“I was always mesmerized by the shape of the canoe.” This is how Taholah artist Guy Capoeman begins to tell his story. “Our canoe design has been perfected for more than a millennium. It works.” Guy knows what he is talking about.
In 1994, Guy Capoeman carved the first ocean-going canoe in a hundred years, a 34-foot cedar dug-out he named the May-EE or “the beginning.” The name held significance for many in a time when a renaissance of art and culture began within the Quinault Nation. Today, talented young artists are at work, the old stories are rediscovered, the Quinault language is spoken again and once more the big ocean canoes are being paddled along the coast. Guy is aware of the importance of his people’s history and culture: “I don’t want anybody to be able to say, you are no different from us, you must live like us, talk like us, and pray like us.”
In 1988, Guy Capoeman graduated from the Pacific Northwest College of Art in Portland with his Bachelor of Fine Arts in illustration. The quality of his portfolio landed him shows at the Portland Quintana Galleries and at Stonington Gallery in Seattle. Back in Tahola, Guy became involved in tribal politics. He served on the tribal council for six years as a member and for another six years as vice chair. With his art career on the back burner, he began carving canoes with political impact.
Tribal leaders Emmett Oliver and Phillip E. Martin had demanded to be involved in the Washington State Centennial in 1989. The Tribal Journeys project was to demonstrate how coastal tribes had traveled the ocean in large cedar canoes. Paddle to Seattle was the first of the Tribal Journey events with 20 participating canoes. In 2002 and in 2013, the Quinault hosted two Paddle to Quinault events, which greatly boosted community pride and identity.
The tribe commissioned Guy Capoeman to carve the May-EE to take part in the Paddle to Quinault. The men navigated her in 20-foot swells and 8-foot breakers. “The design of the ancestors works,” says Guy, “and I try to emulate it.” Twenty-nine more canoes followed. Quinault canoes are shaped in the form of the Lightning Fish, a creature from legend. During a storm, Thunderbird emerges from his lair in the Olympic Mountains throwing the Lighting Fish over the ocean. In the light, Thunderbird grabs a whale and retreats to his lair with his prey.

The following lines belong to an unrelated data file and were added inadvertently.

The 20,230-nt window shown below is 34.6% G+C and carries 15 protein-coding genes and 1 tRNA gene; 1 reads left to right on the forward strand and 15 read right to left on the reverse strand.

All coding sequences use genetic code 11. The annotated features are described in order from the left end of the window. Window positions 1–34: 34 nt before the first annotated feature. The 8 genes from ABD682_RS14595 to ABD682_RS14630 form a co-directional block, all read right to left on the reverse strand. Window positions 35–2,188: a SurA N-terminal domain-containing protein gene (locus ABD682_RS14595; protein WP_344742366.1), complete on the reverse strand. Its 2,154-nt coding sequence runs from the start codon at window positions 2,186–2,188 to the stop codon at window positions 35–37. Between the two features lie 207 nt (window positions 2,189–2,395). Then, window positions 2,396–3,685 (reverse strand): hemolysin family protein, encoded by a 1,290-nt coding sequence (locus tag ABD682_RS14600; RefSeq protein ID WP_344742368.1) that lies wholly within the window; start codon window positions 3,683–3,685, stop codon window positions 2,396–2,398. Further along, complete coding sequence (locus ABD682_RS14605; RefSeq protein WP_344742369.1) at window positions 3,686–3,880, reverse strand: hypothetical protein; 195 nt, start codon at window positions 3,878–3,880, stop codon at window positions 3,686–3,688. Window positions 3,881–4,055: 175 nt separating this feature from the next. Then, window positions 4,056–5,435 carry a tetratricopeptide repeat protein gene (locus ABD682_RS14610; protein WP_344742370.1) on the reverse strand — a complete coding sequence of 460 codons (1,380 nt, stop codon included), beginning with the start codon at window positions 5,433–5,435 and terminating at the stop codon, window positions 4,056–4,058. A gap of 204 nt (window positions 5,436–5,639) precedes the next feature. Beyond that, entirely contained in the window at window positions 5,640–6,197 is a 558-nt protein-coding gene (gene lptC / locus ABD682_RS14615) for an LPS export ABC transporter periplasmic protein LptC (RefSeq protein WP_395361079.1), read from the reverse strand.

Carving canoes is a Capoeman family tradition. Guy makes sure to involve all his seven children in the carving of a canoe. Together with his brother Jeff and his son Cecil, Guy operates Capoeman Arts. They carve canoes, paddles, masks, house posts, and more. House posts erected at the entrance of a longhouse are particular to the Coast Salish culture to which the Quinault belong. They are carved with images depicting the inhabitants’ connection to nature and to the spirit world. Capoeman designs are rooted in tradition. They depict stories of mythical creatures and legendary characters inhabiting the land. In their daily lives, the Quinault seek connection to their family, their tribe, to nature, and the spirit world. They strive to be part of a harmonious whole. This connection is reflected in their art. Geometrical shapes – triangles, crescents, circles – compose and contain the figures. In turn, these same shapes are also contained within the bodies of the figures lending cohesion to the work.
Apart from traditional design, the Capoemans also create acrylic paintings, prints, and paddles with abstract designs. Cecil sells elegant display paddles from his Facebook page. The Capoemans have created art for coastal resorts like Port Gamble and the Quinault Beach Resort.
In 2016, working with Our Aberdeen, Guy and Cecil were commissioned to paint a mural on the Morck Building in Aberdeen. Titled “Kape Jiluupak,” it shows Thunderbird grabbing a whale under an arch depicting the legend of a famous headman who used to travel the ocean in a 28-person canoe. Guy is a storyteller in words as well as in wood and paint. Eloquently, he talks about the connection of his people to the land, to their family and to the spiritual world. In the mural, he points out, the sun design on top shows the face of Iskwalusis, or “Bright Sun,” an ancient name from oral history. The Capoeman family on Guy’s great grandmother’s side traces a connection to Iskwalusis.
Quinault art has evolved over time. Guy credits artist Clarence Pickernell with spring boarding Quinault art as well as his uncle Randy Capoemen. “Randy set another page. Artists compare themselves to Randy. About his own art, he says: “My art reflects my people’s history. I want future generations to look at my work and know that it represents Quinault art our time.” His dream is to carve something monumental, something that can be seen from far away.